A: I have a pretty good visual on you walking in the ring and doing a 180. They move into your leg and pick up the wrong lead. That is just a little bit sour and a little bit spoiled. You get to the gate and suddenly the head goes up, the back goes down, the ears go back. Number one: it happens to everyone that rides. If it hasn’t happened to you yet, it will. That’s a for-sure. One thing I recommend is before you go in the ring, tap the horse with a stick. Squeeze, cluck, stick. Do that once or twice in the schooling ring so the horse associates leg/squeeze, then a cluck. When you get in the show ring, squeeze and cluck mean forward. If you’re clever with your crop, when you walk in the show ring and you have an idea where the judge is and when they are looking, you can simply wave the crop a little bit so the horse can see that and they may go forward a little bit better. Try walking in the ring and immediately trotting. If they pick up the canter, go with it and go forward until that little bit of sourness goes away. It’s a matter of staying ahead of the game on the horse. The best way to avoid a problem is to prevent it. We have a horse and when you walk in the ring and put your leg on it, it reaches up with its back leg and wants to hit your spur. When they do that, you’ve lost. What we did was try to get the horse a little in front of the leg, a little excited. Remember, it is subtle. In the schooling area, before you walk in the ring, apply more leg than you think you’ll need and then walk in and either go right to the trot or right to the canter. Walking in with a little bit of a bend in the horse’s neck so they are softer can help that. You can also walk in the ring and do a warm up round and say, “The moment he does it I’m going to hit him. I know it is a 50 on the judge’s card, but I am tired of him doing this all the time.” It’s just being ring sour, it is not personal. Take all the emotion out of riding. He is just a little bit sour and walks in the ring and says, “Ugh, I have to do this again.” Well, you know what? You do. Get after the horse a little bit in the schooling ring. Squeeze, cluck, stick. You say, “It may get a little worse before it gets better.” If you walk in the ring and he bolts off, he’s not kicking out or turning around, so it is a different problem. Trying to find the best way around the problem is to avoid it. If that’s walk in and canter, if that’s walk in and trot, or before you go in the ring make a little leg yield. Again, apply more aid than you will in the ring so if you think it, he is ready to do it. Before you go in the ring, if you put the right leg on him as if you wanted the left lead canter and he moves into it, relax your aids. If you keep squeezing, he is going to keep moving. Relax your aids, add a little cluck, and try again so that at the walk, the horse is marching forward. They have to be going forward at the walk to be in front of your leg. The horse should be thinking forward. It’s infuriating to the rider and it’s annoying to the judges. As a judge, I can tell you I want good rounds. As a judge I can also tell you if I see it, I have to remember it. I can’t ignore it. It will annoy me to no end that the horse walked in the ring and kicked out or got sassy and then has a pretty good round. I just want to reach up smack him. It’s annoying. It’s a lot of pressure and a lot of nerves. What can you do before you go in the ring to solve that problem? Squeeze, cluck, stick and carry a crop. People say, “My horse doesn’t like the crop.” It’s not really his choice. As a rider, you can learn how to hold the stick more still, be discreet with it and, when necessary, wave that crop around. About 13 years ago, I rode a very famous horse. It came with a giant record and a giant reputation for doing something wrong. Before every jump, I waved my stick around. It was very subtle, it just looked like it was bopping along in my hand. That horse jumped every single jump I ever asked it to jump. He saw that little crop waving around. It looked like it was dangling around or I wasn’t very good at holding the crop. I never hit him, but it would flop along and all that horse thought was forward. That’s what you want, the horse thinking forward. Again, it’s turn right, turn left, speed up, slow down. They have to do that without question. That’s probably one of the most important things. The only answer is yes. If a horse balks, kicks out, raises up, that’s answering the aids in the negative. That is unacceptable. We do things with horses in routine. Squeeze, cluck, stick. When you feed a horse: water, hay, grain. We do those things because it is a system and a proven program with horses. You gradually apply your aids: squeeze, cluck, stick. You ask nicely the first time, you ask a little stronger the next time, and then you require it. This is a requirement to go forward. It goes back to the question about the long reins. If the horse isn’t going forward, you end up moving and doing a whole lot. That ends up annoying the horse more. What’s beneficial for the horse is the correct position and gradually applying the aids. Remember, a horse can feel a fly. They can feel your leg. Squeeze, cluck, stick. Most people who take care of horses in their life will tell you it goes: water, hay, grain. You aren’t going to give your horse a heaping amount of grain on an empty stomach. Water, hay, grain. It’s how I’ve always done it. It’s a proven system that works.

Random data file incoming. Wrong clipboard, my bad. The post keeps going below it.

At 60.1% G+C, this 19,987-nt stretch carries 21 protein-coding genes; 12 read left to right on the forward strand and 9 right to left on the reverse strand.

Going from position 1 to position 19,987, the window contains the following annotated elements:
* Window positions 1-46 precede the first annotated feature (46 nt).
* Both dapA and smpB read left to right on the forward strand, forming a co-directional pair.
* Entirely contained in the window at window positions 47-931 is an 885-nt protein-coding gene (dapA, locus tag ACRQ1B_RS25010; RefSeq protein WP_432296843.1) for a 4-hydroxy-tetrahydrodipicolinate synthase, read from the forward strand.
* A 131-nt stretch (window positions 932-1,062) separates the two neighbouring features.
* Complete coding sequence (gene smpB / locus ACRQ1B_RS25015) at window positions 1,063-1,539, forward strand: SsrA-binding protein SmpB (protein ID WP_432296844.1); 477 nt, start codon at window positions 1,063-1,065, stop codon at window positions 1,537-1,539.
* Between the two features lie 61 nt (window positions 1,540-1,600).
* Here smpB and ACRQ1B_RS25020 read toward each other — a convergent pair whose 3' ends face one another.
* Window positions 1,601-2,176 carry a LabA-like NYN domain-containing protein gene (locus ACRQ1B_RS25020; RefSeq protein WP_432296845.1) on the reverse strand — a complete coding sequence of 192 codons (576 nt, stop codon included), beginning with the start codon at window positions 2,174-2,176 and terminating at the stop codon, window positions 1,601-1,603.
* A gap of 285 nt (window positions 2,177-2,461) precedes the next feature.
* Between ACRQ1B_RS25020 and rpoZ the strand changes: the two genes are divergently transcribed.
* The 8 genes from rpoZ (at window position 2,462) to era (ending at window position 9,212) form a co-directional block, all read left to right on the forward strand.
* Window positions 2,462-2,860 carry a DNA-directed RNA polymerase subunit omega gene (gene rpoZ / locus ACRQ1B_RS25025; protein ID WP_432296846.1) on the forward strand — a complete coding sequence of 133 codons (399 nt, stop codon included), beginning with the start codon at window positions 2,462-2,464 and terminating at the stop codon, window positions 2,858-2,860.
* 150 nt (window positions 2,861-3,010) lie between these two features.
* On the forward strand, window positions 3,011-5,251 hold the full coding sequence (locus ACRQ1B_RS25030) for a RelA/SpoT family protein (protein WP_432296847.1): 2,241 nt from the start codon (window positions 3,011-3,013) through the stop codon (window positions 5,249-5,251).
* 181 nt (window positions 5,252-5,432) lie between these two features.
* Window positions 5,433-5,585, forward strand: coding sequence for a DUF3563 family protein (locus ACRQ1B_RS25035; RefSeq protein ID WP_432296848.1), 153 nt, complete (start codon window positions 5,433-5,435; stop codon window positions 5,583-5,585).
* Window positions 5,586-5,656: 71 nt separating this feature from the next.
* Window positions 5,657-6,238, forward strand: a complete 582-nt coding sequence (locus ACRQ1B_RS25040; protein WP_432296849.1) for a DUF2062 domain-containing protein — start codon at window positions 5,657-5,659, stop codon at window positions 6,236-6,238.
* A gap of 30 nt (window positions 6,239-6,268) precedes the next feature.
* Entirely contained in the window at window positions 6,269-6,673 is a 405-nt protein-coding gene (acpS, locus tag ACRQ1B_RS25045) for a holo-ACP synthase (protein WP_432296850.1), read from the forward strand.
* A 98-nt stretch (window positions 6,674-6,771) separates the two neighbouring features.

Q: I would love to hear Archie’s thoughts on fitness level for Hunters. I was told once that it was important to not get Hunters overly fit from an aerobic perspective, and rather build their fitness in an anaerobic fashion. Does this make sense and Is it part of the programs at top Hunter barns? (Ie. Getting them fit, but not too fit)